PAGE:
Show that you're serious about the purchase by creating a buyer's offer packet. It should include your lenders pre-approval letter, a screenshot of your down payment money in your bank account, and comps that support the rationalization of the offer you are presenting.

    Get a home inspection

    Once you're in the negotiation process, its essential that you get a third-party inspector to run a thorough home inspection. The inspector will be looking for major structural issues, including problems with the foundation, plumbing, and electrical systems. Your inspector should be extra picky, pointing out the most minor faults.

    Make sure to have the inspection conducted before it is too late to back out of a deal. If there are any major structural issues, you may be able to make the seller repair them as a contingency to solidifying your offer. Minor issues that you can repair on your own may be points for negotiating a lower offer.

    Protect your credit before you close

    Don't raise any red flags with your creditworthiness in the weeks before closing. Any one of these moves could mean that you're denied the loan and the deal falls through -- even if you've already been pre-approved!

    * Keep your spending to a minimum and dont make any major purchases before closing -- that includes buying furniture, or a car, truck, or van, or any excessive charges on your credit card.

    * Keep your bank accounts stable. Dont change banks, spend any of the money you have set aside for closing, or make any large deposits to your accounts without checking with your loan officer first.

    * Keep your employment situation stable -- do not change jobs, quit your job, or become self-employed. Any sudden change in your income can have that pre-approval offer rescinded.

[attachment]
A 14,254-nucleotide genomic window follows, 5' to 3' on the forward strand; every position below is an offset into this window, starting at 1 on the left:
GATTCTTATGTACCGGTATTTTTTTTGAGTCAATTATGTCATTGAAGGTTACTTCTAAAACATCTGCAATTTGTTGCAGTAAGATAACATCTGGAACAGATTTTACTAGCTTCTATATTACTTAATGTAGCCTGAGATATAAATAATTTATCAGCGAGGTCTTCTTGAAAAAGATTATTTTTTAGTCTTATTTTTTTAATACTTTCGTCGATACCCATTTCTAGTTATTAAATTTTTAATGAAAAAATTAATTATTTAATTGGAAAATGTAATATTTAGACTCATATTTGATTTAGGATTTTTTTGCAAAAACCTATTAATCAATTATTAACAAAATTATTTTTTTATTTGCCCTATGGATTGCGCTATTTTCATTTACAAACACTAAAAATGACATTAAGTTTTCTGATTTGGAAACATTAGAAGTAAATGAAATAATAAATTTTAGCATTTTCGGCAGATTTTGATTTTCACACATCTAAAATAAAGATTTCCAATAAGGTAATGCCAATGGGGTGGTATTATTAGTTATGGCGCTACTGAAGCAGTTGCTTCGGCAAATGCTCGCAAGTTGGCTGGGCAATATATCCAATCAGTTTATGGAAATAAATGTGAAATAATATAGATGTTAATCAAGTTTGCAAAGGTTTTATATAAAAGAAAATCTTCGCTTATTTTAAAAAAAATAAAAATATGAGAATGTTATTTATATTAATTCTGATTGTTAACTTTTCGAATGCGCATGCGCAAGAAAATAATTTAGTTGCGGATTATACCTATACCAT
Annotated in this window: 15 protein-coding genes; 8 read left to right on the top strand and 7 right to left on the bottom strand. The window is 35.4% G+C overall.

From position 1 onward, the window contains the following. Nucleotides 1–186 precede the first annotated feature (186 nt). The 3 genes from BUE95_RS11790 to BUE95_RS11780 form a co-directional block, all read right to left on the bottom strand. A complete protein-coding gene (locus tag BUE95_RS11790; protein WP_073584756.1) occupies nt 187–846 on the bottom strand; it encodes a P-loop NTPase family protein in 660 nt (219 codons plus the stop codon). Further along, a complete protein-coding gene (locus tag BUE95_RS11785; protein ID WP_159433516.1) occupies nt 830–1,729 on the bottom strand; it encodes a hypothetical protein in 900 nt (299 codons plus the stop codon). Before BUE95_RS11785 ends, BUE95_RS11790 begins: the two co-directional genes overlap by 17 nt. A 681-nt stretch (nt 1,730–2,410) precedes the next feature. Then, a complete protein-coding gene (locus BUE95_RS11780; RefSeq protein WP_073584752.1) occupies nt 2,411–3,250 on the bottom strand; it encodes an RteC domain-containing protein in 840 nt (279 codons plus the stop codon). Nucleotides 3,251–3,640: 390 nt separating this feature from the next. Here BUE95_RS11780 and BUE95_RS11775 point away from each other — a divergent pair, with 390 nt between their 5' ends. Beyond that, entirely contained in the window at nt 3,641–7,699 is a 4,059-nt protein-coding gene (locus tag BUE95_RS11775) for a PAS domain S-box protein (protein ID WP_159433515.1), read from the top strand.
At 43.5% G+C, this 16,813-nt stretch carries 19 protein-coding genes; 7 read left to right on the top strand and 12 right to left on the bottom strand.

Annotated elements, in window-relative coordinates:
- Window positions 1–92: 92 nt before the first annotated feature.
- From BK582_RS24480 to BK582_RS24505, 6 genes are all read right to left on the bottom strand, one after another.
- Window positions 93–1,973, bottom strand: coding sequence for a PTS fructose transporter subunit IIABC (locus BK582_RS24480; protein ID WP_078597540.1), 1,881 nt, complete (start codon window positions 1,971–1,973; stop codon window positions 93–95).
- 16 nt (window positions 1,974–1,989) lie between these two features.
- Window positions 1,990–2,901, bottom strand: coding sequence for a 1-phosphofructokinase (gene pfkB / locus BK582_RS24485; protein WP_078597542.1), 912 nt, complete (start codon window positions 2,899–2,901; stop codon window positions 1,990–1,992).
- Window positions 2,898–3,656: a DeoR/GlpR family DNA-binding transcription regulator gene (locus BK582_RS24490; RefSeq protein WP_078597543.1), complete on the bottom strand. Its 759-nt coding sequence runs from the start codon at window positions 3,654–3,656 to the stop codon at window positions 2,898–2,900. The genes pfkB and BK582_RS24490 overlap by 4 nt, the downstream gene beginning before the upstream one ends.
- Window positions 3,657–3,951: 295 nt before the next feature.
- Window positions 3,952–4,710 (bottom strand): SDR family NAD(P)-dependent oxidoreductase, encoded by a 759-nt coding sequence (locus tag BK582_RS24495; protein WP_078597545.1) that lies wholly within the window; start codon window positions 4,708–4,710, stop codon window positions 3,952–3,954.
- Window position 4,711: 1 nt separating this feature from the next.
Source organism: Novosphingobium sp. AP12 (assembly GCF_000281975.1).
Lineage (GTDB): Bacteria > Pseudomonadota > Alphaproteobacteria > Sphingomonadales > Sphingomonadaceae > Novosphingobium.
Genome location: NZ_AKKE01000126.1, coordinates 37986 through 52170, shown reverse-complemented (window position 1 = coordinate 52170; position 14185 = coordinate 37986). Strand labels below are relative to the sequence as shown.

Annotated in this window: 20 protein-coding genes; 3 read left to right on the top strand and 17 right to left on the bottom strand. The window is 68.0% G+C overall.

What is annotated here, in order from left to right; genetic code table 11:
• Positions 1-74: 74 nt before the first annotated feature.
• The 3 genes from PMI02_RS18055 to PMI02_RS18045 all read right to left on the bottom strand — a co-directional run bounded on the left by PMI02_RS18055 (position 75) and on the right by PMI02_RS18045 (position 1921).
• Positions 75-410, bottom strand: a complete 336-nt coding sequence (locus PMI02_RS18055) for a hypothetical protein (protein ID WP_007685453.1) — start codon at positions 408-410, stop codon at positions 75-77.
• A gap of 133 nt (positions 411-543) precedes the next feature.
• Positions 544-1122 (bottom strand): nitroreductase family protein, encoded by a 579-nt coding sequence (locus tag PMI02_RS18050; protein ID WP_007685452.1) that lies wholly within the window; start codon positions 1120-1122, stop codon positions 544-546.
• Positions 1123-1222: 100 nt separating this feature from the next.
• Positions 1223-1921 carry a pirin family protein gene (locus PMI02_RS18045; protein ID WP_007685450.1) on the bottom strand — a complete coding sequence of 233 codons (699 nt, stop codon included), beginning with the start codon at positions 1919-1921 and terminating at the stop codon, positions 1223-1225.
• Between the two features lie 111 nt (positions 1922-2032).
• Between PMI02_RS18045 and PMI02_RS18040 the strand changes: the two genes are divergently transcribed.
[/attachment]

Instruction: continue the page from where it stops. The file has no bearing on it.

* Do not cosign a loan for anyone. It will open an inquiry into your credit and add to your debt, which could raise your mortgage rate and cost you thousands of dollars over the life of the loan.

    Looking for a home in our area? Let us help you find the home of your dreams. Were well versed in the our local real estate market, and we can provide you with a buyers market analysis to help you find the right neighborhood for you.

    Contact one of our trusted agents today.

  • Whether you're putting your home on the market this year or in the next five years, it is a smart decision to start building your home's resale value now. Here are some ways to create a comfortable home while making it easier to put more money into your bank account on closing day.

    Small Maintenance and Repairs

    If you think that home maintenance on the weekends waste your time and energy, think again. The small chores you do around your home prevents it from losing value. Neglecting small maintenance and repairs causes 10% of your home's value to walk out your door and slip through your windows. Most appraisers claim that homes showing little to no preventative maintenance can depreciate from $15,000 to $20,000.

    A study conducted by researchers at the University of Connecticut and Syracuse University shows that regular maintenance boosts your home value by about 1% per year. However, ongoing maintenance costs offset that value, which means that regular maintenance actually slows down your rate of depreciation. Furthermore, because homebuyers generally notice any repairs needed upon buying a new home, proactive maintenance lets the homebuyer know that he or she will not have to spend extra money to maintain the basics. This makes your home more attractive, and thus more likely to get higher priced offers.

    Maintaining the basics can cost you little money and certainly some effort, but theres a way to accomplish this very important activity smartly. This article by HouseLogic, for example, shows you how to keep home maintenance below $300 a year. Planning ahead will also help make maintaining your home easier. Most professional appraisers and real estate agents recommend a proactive maintenance schedule that includes:

    Keeping enough cash on hand to replace systems and materialsCreating and following a maintenance schedulePlanning a room redo every yearKeeping a notebook of all your maintenance and repairs


    The Virginia Cooperative Extension at Virginia Tech published a study that shows landscaping can increase a home's value by 15%. The study claims that a home valued at $150,000 could increase its value between $8,300 and $19,000 with the addition of landscaping. Particular landscape elements add different value. For instance, landscape design can increase your home's value by 42%, plant size can increase your home's value by 32%, and diversity in plants can increase your home's value by 22%.

    Replace Entrance Doors

    If your entry doors are wood, consider switching them out for either fiberglass or steel doors. Steel doors add style and architectural interest to your home while improving security; you can add a deadbolt and electronic keypads to keep out intruders. Unlike wood doors, steel doors do not rot or splinter.